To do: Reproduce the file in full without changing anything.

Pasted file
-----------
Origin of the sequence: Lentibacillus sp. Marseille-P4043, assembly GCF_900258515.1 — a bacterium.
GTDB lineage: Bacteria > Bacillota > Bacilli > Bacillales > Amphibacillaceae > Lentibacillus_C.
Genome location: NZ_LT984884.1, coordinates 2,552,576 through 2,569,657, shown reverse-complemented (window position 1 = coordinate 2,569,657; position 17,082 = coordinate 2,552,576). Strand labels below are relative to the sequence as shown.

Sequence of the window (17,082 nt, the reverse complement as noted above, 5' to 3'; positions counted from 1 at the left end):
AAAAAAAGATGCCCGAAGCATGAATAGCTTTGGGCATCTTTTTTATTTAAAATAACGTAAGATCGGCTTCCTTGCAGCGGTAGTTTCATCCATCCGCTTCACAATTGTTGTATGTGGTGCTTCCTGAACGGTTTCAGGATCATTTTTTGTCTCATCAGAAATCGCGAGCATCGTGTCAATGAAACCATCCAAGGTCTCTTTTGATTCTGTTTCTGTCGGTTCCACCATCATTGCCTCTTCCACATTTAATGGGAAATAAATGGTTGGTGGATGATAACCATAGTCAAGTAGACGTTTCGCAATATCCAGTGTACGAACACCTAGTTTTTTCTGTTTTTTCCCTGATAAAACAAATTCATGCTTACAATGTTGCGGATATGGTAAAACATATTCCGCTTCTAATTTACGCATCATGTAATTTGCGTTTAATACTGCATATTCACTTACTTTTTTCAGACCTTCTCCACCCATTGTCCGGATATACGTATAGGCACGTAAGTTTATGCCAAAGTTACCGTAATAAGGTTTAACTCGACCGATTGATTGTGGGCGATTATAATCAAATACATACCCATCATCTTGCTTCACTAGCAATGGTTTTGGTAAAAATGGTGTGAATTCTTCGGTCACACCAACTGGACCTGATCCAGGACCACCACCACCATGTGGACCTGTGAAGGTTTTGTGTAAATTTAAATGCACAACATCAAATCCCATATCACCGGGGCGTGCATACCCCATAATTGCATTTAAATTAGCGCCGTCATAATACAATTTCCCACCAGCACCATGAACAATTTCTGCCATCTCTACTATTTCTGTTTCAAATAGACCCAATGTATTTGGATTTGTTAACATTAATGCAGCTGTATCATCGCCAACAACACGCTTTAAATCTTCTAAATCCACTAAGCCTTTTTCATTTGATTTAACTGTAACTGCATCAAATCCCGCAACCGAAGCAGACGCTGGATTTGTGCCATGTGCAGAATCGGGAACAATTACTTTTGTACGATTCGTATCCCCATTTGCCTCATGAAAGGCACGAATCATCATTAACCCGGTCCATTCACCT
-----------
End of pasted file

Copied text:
Origin of the sequence: Lentibacillus sp. Marseille-P4043, assembly GCF_900258515.1 — a bacterium.
GTDB lineage: Bacteria > Bacillota > Bacilli > Bacillales > Amphibacillaceae > Lentibacillus_C.
Genome location: NZ_LT984884.1, coordinates 2,552,576 through 2,569,657, shown reverse-complemented (window position 1 = coordinate 2,569,657; position 17,082 = coordinate 2,552,576). Strand labels below are relative to the sequence as shown.

Sequence of the window (17,082 nt, the reverse complement as noted above, 5' to 3'; positions counted from 1 at the left end):
AAAAAAAGATGCCCGAAGCATGAATAGCTTTGGGCATCTTTTTTATTTAAAATAACGTAAGATCGGCTTCCTTGCAGCGGTAGTTTCATCCATCCGCTTCACAATTGTTGTATGTGGTGCTTCCTGAACGGTTTCAGGATCATTTTTTGTCTCATCAGAAATCGCGAGCATCGTGTCAATGAAACCATCCAAGGTCTCTTTTGATTCTGTTTCTGTCGGTTCCACCATCATTGCCTCTTCCACATTTAATGGGAAATAAATGGTTGGTGGATGATAACCATAGTCAAGTAGACGTTTCGCAATATCCAGTGTACGAACACCTAGTTTTTTCTGTTTTTTCCCTGATAAAACAAATTCATGCTTACAATGTTGCGGATATGGTAAAACATATTCCGCTTCTAATTTACGCATCATGTAATTTGCGTTTAATACTGCATATTCACTTACTTTTTTCAGACCTTCTCCACCCATTGTCCGGATATACGTATAGGCACGTAAGTTTATGCCAAAGTTACCGTAATAAGGTTTAACTCGACCGATTGATTGTGGGCGATTATAATCAAATACATACCCATCATCTTGCTTCACTAGCAATGGTTTTGGTAAAAATGGTGTGAATTCTTCGGTCACACCAACTGGACCTGATCCAGGACCACCACCACCATGTGGACCTGTGAAGGTTTTGTGTAAATTTAAATGCACAACATCAAATCCCATATCACCGGGGCGTGCATACCCCATAATTGCATTTAAATTAGCGCCGTCATAATACAATTTCCCACCAGCACCATGAACAATTTCTGCCATCTCTACTATTTCTGTTTCAAATAGACCCAATGTATTTGGATTTGTTAACATTAATGCAGCTGTATCATCGCCAACAACACGCTTTAAATCTTCTAAATCCACTAAGCCTTTTTCATTTGATTTAACTGTAACTGCATCAAATCCCGCAACCGAAGCAGACGCTGGATTTGTGCCATGTGCAGAATCGGGAACAATTACTTTTGTACGATTCGTATCCCCATTTGCCTCATGAAAGGCACGAATCATCATTAACCCGGTCCATTCACCT